COVID-19 smartphone diagnostics so close yet so far

Is the world ready for AI-equipped smartphones that can reliably identify or rule out COVID-19 based on audio data from coughing and speaking?

Not yet, suggest researchers from Stanford, UC-Berkeley, Weill Cornell and KVG Medical College in India.

But what’s thwarting widespread if not global adoption of such war-changing weaponry isn’t so much technological, regulatory or privacy-related, they state, as “these hurdles are not insurmountable.”

The real challenge is summoning the human will to make it happen. And that may go for other AI-based COVID diagnostics too.

The pandemic “has provided a unique opportunity to bring together enthusiastic groups of diverse volunteers to tackle this crisis,” Weill Cornell otolaryngologist Anaïs Rameau, MD, and co-authors write in an opinion piece published in the Voice Foundation’s Journal of Voice. “Academic and nonprofit professionals have driven synergistic efforts leading to expanded and open-access datasets.”  

The rub is that open-source data efforts to date have lacked standardized protocols for data collection and formatting, not only of voice data but also demographics. The result has been inconsistency and thus unreliability.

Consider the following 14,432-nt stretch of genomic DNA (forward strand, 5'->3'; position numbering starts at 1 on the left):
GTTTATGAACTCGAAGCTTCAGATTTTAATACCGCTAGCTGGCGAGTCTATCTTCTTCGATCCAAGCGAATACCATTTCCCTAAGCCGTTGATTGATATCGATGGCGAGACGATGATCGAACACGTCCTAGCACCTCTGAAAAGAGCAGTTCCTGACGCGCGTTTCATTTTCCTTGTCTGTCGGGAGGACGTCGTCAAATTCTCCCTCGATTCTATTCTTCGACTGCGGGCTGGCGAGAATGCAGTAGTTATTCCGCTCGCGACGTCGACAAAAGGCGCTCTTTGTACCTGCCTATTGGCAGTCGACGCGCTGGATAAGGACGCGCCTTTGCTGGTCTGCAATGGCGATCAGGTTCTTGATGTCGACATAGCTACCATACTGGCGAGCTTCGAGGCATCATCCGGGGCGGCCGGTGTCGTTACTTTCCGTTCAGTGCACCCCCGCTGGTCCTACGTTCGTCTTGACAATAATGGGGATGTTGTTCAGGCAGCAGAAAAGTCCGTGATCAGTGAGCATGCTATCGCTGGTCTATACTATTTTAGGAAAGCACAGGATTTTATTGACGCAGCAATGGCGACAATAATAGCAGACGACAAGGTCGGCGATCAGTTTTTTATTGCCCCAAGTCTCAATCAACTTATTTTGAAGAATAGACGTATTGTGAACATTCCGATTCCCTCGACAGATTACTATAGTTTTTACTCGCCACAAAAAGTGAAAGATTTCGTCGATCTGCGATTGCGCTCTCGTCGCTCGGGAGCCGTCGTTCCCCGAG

Snags identified, the authors outline a path forward.

Recent days have seen “increasing efforts to define a common data format and universal collection protocol through regular exchanges between medical academics, AI engineers and legal experts across several countries,” Rameau et al. note. “Such a successful global endeavor relies on the shared values of maintaining open-source and transparent datasets and algorithms, and a commitment to the vision of making AI-based diagnostics a worldwide reality by overcoming regulatory and social challenges.”


Leveraging innovative technologies is not sufficient for deploying a COVID-19 AI diagnostic solution. This objective is only possible through mobilizing a diverse and multinational team of experts and volunteers committed to open-source algorithms and standardized data collection for the good of humanity.”

Full piece here.

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